GROW Vasu speaking at an event

The factory was situated on the banks of river Chaliyar, the lifeline of many villages located on its banks. For the people of the village, the river is a source of not only drinking water but also livelihood in that they earned an income by selling the fish they caught and the mussels they collected from the river. No sooner than the factory started functioning, the effluents and clouds of smoke from the factory disrupted their lives and livelihoods. An abnormal rise in cases of cancer and respiratory diseases in the villages in the vicinity of the factory aggravated the situation leading to the villagers, and the civil society as a whole, demanding its closure. In this struggle that eventually led to the closure of this industrial unit, GROW Vasu led the factory workers. The moniker, GROW Vasu, stuck.

 

History of Encounter Killings

The modern history of encounter killings in Kerala began with the killing of Varghese, a Naxalite leader belonging to the same group of ‘revolutionaries’ as GROW Vasu. Varghese was shot dead by the police on February 18, 1970, in the Thirunelli jungle in Wayanad, another forest district of Kerala. Varghese was hugely popular among the poorest of the poor of that region. The shocking revelation that came from a police constable, Ramachandran Nair, many years later that he was commanded to shoot Varghese at point-blank range evoked a controversy and a series of debates on encounter killings. The case was reopened in the wake of the revelation and a police IG who ordered the killing of Varghese was sentenced by the CBI court.

Fast forward to 2016, and there began another series of police encounters with the Maoists. They did not have a big presence in Kerala and always lived on the fringes of the border forests, their contacts with the society limited to the tribal people living there. In many first-person accounts of tribal and local people recorded by Kerala’s TV channels, it became clear that the Maoists reportedly went to them just to get some rice and groceries.

The anti-extremist commando group of the police, The Kerala Thunderbolts, has been behind the recent encounter killings in Kerala. The simultaneity in the formation of the Thunderbolts and the encounter killings has raised many eyebrows in civil society. The question asked was: ‘Has the availability of huge financial support from the Centre to create and run such a commando group become a motivation in itself for the Kerala Police to continue such operations that were out of proportion to the extremist problem?’ Apart from the arrest of GROW Vasu’s arrest, a few more incidents have come as a shock to the civil society, including the 2019 killing of C. P. Jaleel, a Maoist leader, and the gunning down of 3 Maoists in the Attappady forest of Palakkad district. Though the Government of Kerala ordered probes into these encounters, the reports are yet to see the light of the day.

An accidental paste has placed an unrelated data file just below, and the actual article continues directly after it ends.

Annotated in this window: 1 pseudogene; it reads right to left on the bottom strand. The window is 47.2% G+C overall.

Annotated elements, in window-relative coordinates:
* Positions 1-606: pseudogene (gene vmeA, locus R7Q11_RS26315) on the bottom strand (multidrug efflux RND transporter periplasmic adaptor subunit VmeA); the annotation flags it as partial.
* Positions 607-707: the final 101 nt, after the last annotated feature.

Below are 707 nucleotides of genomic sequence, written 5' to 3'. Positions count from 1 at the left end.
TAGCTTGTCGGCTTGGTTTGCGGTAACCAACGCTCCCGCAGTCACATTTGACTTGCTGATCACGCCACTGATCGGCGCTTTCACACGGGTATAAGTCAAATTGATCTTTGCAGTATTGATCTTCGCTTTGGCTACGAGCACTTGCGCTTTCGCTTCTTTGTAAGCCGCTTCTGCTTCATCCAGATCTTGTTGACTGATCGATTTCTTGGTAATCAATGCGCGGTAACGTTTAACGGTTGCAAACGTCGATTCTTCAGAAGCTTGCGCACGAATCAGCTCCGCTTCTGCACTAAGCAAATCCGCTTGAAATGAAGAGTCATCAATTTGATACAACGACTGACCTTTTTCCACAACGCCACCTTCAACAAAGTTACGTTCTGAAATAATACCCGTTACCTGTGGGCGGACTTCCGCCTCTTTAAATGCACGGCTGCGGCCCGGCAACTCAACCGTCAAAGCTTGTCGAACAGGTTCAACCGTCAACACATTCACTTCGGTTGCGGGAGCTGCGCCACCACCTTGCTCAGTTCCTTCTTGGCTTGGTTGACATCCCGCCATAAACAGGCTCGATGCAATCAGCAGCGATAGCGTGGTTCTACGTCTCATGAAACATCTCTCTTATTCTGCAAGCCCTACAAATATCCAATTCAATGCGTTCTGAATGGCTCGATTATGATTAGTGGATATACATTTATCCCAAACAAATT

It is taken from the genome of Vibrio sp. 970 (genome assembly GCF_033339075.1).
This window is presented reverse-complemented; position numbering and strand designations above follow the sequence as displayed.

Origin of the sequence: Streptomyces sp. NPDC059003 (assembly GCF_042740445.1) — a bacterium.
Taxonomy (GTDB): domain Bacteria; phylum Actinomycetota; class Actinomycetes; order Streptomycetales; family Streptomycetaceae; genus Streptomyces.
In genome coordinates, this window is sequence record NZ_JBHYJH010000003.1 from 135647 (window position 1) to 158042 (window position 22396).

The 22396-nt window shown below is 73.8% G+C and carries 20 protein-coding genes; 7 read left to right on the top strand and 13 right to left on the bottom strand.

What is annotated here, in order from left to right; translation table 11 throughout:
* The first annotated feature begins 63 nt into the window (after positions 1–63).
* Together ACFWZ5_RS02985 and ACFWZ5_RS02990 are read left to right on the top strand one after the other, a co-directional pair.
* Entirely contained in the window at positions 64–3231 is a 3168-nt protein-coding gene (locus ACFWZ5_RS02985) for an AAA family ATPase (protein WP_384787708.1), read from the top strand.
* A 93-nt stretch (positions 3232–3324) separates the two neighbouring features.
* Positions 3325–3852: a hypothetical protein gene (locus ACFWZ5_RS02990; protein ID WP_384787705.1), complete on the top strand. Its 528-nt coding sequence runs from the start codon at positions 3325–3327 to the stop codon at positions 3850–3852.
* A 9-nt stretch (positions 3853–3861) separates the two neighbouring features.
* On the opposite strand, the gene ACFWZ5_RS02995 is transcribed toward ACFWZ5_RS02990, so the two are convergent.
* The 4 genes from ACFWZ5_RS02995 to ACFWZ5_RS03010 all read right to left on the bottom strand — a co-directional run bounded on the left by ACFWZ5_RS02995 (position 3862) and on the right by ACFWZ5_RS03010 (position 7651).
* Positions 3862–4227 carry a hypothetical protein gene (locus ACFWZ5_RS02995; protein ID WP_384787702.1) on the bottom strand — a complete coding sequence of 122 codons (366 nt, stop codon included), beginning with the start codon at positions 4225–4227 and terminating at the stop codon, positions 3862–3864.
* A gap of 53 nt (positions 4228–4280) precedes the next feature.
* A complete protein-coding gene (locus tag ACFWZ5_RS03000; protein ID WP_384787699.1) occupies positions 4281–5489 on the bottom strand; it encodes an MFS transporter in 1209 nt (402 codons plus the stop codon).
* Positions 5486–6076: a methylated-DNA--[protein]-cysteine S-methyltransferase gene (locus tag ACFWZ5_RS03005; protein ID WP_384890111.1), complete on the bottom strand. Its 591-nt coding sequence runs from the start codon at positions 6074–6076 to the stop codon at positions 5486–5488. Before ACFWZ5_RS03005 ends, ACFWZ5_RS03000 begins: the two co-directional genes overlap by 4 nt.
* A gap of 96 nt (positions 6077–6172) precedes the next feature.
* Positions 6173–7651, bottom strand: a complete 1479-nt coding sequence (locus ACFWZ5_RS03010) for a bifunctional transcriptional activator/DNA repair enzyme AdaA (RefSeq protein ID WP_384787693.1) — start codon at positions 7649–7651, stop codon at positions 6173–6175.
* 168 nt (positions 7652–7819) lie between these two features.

GROW Vasu

Of late, GROW Vasu has been a micro-entrepreneur, with his hand-made umbrella brand, ‘Marivillu’ getting featured in local news. It was reported that he makes 20 umbrellas a day and this is not a hobby but his source of livelihood. No doubt that the nonagenarian will be at peace in his prison cell; the condition of his self-chosen dwelling is nothing better. The question is, why the Kerala government and police are losing their sleep over a 93-year-old who has long ceased to be a live wire years ago.


About Author

Deepa VM

Deepa VM is the Executive Editor of The AIDEM, who has over two decades experience in diverse forms of journalism, including broadcast and print.

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Manish Raju
Manish Raju
8 months ago

The question raised by the article to the Kerala government is important . The LDF government in Kerala used to boast of People friendly police . If it was really people friendly , ludicrous charges like the one on GROW Vasu would have been thrown out at the secondary level itself . The government can still make amends . Hope it will do so